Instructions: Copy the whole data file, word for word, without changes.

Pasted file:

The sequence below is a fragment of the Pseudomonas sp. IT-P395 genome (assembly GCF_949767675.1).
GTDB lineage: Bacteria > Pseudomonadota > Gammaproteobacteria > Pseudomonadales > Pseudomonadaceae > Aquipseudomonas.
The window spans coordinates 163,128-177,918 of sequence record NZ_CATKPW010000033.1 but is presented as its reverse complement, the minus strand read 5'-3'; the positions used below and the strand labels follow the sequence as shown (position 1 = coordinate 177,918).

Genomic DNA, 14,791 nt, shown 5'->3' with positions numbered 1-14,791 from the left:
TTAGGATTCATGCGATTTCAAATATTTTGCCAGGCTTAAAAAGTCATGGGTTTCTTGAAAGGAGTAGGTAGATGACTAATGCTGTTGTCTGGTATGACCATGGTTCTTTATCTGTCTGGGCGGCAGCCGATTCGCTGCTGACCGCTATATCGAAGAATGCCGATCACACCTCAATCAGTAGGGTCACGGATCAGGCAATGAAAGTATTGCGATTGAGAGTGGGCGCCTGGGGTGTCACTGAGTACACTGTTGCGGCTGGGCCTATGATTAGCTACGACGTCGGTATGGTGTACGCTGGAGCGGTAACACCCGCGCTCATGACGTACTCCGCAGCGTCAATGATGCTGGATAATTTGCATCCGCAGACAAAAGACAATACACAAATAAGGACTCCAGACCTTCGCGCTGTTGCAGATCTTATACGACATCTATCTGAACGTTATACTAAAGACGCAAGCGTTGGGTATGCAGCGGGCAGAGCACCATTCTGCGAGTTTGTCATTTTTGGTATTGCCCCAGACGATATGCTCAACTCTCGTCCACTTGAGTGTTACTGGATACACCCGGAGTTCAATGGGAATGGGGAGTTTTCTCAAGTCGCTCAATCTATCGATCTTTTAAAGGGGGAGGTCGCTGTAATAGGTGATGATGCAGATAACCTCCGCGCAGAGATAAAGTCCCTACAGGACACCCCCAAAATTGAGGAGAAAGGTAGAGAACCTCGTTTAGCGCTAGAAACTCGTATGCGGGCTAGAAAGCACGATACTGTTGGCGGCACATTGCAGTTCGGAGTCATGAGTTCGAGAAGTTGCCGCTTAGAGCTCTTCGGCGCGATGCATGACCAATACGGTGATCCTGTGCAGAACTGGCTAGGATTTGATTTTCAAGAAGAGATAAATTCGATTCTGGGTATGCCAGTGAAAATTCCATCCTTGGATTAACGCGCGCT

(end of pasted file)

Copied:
The sequence below is a fragment of the Pseudomonas sp. IT-P395 genome (assembly GCF_949767675.1).
GTDB lineage: Bacteria > Pseudomonadota > Gammaproteobacteria > Pseudomonadales > Pseudomonadaceae > Aquipseudomonas.
The window spans coordinates 163,128-177,918 of sequence record NZ_CATKPW010000033.1 but is presented as its reverse complement, the minus strand read 5'-3'; the positions used below and the strand labels follow the sequence as shown (position 1 = coordinate 177,918).

Genomic DNA, 14,791 nt, shown 5'->3' with positions numbered 1-14,791 from the left:
TTAGGATTCATGCGATTTCAAATATTTTGCCAGGCTTAAAAAGTCATGGGTTTCTTGAAAGGAGTAGGTAGATGACTAATGCTGTTGTCTGGTATGACCATGGTTCTTTATCTGTCTGGGCGGCAGCCGATTCGCTGCTGACCGCTATATCGAAGAATGCCGATCACACCTCAATCAGTAGGGTCACGGATCAGGCAATGAAAGTATTGCGATTGAGAGTGGGCGCCTGGGGTGTCACTGAGTACACTGTTGCGGCTGGGCCTATGATTAGCTACGACGTCGGTATGGTGTACGCTGGAGCGGTAACACCCGCGCTCATGACGTACTCCGCAGCGTCAATGATGCTGGATAATTTGCATCCGCAGACAAAAGACAATACACAAATAAGGACTCCAGACCTTCGCGCTGTTGCAGATCTTATACGACATCTATCTGAACGTTATACTAAAGACGCAAGCGTTGGGTATGCAGCGGGCAGAGCACCATTCTGCGAGTTTGTCATTTTTGGTATTGCCCCAGACGATATGCTCAACTCTCGTCCACTTGAGTGTTACTGGATACACCCGGAGTTCAATGGGAATGGGGAGTTTTCTCAAGTCGCTCAATCTATCGATCTTTTAAAGGGGGAGGTCGCTGTAATAGGTGATGATGCAGATAACCTCCGCGCAGAGATAAAGTCCCTACAGGACACCCCCAAAATTGAGGAGAAAGGTAGAGAACCTCGTTTAGCGCTAGAAACTCGTATGCGGGCTAGAAAGCACGATACTGTTGGCGGCACATTGCAGTTCGGAGTCATGAGTTCGAGAAGTTGCCGCTTAGAGCTCTTCGGCGCGATGCATGACCAATACGGTGATCCTGTGCAGAACTGGCTAGGATTTGATTTTCAAGAAGAGATAAATTCGATTCTGGGTATGCCAGTGAAAATTCCATCCTTGGATTAACGCGCGCT